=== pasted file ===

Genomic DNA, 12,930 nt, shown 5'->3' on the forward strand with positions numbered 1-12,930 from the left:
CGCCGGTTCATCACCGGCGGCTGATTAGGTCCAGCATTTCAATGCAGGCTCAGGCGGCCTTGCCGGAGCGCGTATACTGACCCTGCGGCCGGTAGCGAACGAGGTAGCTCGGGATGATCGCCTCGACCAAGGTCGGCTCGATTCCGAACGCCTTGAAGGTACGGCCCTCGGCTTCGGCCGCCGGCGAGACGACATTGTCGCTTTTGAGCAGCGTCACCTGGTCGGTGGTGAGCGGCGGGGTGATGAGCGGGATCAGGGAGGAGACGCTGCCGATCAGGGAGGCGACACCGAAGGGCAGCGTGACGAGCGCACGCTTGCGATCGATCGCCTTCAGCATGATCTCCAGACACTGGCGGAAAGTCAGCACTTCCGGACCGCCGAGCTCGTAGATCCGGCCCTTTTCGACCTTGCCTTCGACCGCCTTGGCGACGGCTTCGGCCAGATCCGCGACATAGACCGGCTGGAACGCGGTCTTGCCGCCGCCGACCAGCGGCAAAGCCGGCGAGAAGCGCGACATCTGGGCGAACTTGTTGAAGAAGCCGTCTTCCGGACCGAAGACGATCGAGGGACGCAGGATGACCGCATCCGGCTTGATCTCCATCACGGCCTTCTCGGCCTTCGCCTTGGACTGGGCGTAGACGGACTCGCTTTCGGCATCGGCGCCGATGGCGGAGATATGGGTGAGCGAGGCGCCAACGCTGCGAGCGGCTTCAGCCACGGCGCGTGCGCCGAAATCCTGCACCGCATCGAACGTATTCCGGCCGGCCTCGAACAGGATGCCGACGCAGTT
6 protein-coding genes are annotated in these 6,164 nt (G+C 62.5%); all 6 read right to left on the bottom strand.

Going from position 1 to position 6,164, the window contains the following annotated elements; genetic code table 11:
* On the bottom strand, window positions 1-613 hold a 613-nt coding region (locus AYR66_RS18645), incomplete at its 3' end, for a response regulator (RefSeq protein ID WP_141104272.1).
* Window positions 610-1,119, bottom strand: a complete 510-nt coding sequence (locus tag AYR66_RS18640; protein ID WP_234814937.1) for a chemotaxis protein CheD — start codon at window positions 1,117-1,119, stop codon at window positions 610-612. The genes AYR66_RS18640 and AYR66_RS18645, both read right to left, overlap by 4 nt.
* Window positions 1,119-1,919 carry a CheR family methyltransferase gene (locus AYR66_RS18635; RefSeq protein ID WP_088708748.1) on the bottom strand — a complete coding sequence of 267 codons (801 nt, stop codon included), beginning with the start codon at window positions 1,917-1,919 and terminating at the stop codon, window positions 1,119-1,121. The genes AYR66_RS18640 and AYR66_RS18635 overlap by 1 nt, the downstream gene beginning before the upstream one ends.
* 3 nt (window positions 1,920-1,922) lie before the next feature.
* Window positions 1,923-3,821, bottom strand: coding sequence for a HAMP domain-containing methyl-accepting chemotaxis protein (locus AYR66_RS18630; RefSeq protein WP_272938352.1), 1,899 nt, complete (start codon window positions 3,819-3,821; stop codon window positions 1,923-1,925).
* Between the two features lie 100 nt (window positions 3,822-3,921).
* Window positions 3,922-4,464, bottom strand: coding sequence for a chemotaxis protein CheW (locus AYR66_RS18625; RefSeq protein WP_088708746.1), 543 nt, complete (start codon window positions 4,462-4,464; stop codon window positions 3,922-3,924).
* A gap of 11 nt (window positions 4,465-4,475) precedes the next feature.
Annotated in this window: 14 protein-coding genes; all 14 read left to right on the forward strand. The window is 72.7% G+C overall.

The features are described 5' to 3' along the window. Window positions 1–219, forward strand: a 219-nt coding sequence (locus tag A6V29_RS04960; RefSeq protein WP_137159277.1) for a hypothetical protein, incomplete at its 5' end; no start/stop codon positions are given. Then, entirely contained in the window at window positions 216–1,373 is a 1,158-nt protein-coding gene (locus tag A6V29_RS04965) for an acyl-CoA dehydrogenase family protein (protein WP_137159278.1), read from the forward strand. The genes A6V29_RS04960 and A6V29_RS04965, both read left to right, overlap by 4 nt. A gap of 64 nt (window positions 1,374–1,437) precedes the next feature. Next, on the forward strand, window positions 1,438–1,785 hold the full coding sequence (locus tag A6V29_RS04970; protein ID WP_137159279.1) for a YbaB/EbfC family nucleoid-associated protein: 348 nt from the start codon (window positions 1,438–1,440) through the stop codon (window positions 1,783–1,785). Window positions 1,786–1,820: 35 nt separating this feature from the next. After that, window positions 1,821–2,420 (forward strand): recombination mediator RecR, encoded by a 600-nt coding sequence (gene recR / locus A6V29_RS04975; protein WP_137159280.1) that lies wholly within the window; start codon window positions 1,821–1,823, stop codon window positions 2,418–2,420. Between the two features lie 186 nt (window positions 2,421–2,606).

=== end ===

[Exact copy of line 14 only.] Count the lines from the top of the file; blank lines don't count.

The features are described 5' to 3' along the window. Window positions 1–219, forward strand: a 219-nt coding sequence (locus tag A6V29_RS04960; RefSeq protein WP_137159277.1) for a hypothetical protein, incomplete at its 5' end; no start/stop codon positions are given. Then, entirely contained in the window at window positions 216–1,373 is a 1,158-nt protein-coding gene (locus tag A6V29_RS04965) for an acyl-CoA dehydrogenase family protein (protein WP_137159278.1), read from the forward strand. The genes A6V29_RS04960 and A6V29_RS04965, both read left to right, overlap by 4 nt. A gap of 64 nt (window positions 1,374–1,437) precedes the next feature. Next, on the forward strand, window positions 1,438–1,785 hold the full coding sequence (locus tag A6V29_RS04970; protein ID WP_137159279.1) for a YbaB/EbfC family nucleoid-associated protein: 348 nt from the start codon (window positions 1,438–1,440) through the stop codon (window positions 1,783–1,785). Window positions 1,786–1,820: 35 nt separating this feature from the next. After that, window positions 1,821–2,420 (forward strand): recombination mediator RecR, encoded by a 600-nt coding sequence (gene recR / locus A6V29_RS04975; protein WP_137159280.1) that lies wholly within the window; start codon window positions 1,821–1,823, stop codon window positions 2,418–2,420. Between the two features lie 186 nt (window positions 2,421–2,606).